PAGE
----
Planning is a discovery process.  Sometimes it is a discovery of the obvious and sometimes it breaks new ground.  The one thing you can count on is that we are far more likely to get there if we know where we are going and how we are supposed to get there.  I refer to that as I65 North.  I65 North is a reminder that the business is a journey and that leadership’s job is to get all of the firm’s people traveling in the same direction.  Planning gets the team playing from the same playbook.  It prepares the team for the future, equipping it to capitalize on its opportunities. 

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Mysteries by Tom Collins include Mark Rollins’ New Career, Mark Rollins and the Rainmaker, Mark Rollins and the Puppeteer and the newest, The Claret Murders.   For signed copies go to http://store.markrollinsadventures.com. Print and ebook editions are available from Amazon, Barnes & Noble and other online bookstores. The ebook edition for the iPad is available through Apple iTunes' iBookstore.

Saturday, February 16, 2013

Measurement Improves Performance


 Measurement improves performance, and successively higher standards or goals result in successively higher achievement.  It is the idea so frequently evidenced in athletics by the announcement, “It’s a new record!”  Excellent companies use goals, and excellent companies keep raising those goals.
 
The most important set of measurements to develop are the organization’s KPIs (Key Performance Indicators).  These are the top line metrics that must be achieved for the enterprise (or supporting unit, division, plant, department, group, etc.) to meet its objectives.  KPIs can be both financial and qualitative, but should be highly correlated with the top priorities of the firm and the firm’s business model as developed during strategic Planning. Furthermore, if there are more than ten KPIs you probably have too many.  That goes for the KPI at the enterprise level or the KPIs for any of its supporting components.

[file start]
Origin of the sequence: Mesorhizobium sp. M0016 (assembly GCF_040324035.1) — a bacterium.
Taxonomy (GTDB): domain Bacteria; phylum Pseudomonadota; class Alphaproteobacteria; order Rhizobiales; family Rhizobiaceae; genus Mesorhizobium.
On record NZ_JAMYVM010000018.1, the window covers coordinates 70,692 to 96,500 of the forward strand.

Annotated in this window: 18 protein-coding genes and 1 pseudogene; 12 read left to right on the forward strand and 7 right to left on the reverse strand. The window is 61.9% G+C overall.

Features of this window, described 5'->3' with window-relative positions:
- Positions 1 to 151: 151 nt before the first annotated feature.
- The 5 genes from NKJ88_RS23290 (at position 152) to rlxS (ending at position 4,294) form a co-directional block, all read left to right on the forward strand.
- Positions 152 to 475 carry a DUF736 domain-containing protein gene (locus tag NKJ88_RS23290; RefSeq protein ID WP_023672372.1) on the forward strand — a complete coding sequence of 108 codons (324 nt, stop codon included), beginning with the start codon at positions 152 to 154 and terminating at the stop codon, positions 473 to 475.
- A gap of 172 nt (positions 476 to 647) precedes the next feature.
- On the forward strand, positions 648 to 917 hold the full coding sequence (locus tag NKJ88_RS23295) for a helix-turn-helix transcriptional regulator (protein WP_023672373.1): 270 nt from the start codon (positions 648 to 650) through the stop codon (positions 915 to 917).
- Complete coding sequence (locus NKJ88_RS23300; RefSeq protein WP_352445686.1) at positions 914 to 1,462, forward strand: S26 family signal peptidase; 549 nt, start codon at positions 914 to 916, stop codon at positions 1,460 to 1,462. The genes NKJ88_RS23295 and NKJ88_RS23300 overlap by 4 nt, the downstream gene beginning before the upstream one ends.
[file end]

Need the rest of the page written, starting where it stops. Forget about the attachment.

My son was part of the Colgate-Palmolive finance team from 1992 to 1997.  He reports that they managed their entire worldwide operation with 10 Key Performance Indicators.  The first thing every business unit’s general manager would review when presenting to the CEO would be their results against those 10 KPIs.  The rest of the meeting was spent explaining how they achieved their goals or why they did not meet them.  It’s hard to believe a huge Fortune 500 company could manage a global operation using 10 measurements of success, but it’s true—and it was VERY effective.  Colgate is one of the most reliable businesses when it comes to consistency and predictability of revenue and earnings growth, and their KPI system is a key element of success in this regard.

I spent a good portion of my career working with law firms.  For them, KPIs included such metrics as leverage, effective rate, productivity, realization, days to bill and collect, client intake, closed cases, etc.  Whatever the nature of a business or organization, its success depends on certain main things and those main things should be the subject of your KPIs.
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It's Nashville...with a devastating flood, abeautiful lawyer, a deadly secret, and wine to kill for--The Claret Murders, the latest Mark Rollins mystery adventure.

Monday, February 11, 2013

Eyes Forward


You are not going to get where you want to go looking in the rearview mirror.  Excellent managers keep their Eyes Forward.  They want to know how they are doing, not how they did.  The traditional tool for gaining that knowledge has been MBWA, Management by Wandering Around.  Wandering Around meant you were in touch with your business as of that real point in time.  You were experiencing, up close and in person, the Event Horizon.

Event Horizon is a boundary in space/time beyond which events cannot be observed.  It is real time.  It is how things are right then!  Except for personal experiences from MBWA, every other piece of information available to that traditional manager was looking backward.  The manager in the late 1900s suffered from information overload, but all of it was out of date.  For centuries management was been at a disadvantage because their information systems only told them about events occurring well in the past.  It was all about events that had already occurred.  By the time it got to the manager, it was too late to take any action that would change or improve outcomes of events and transactions reported upon.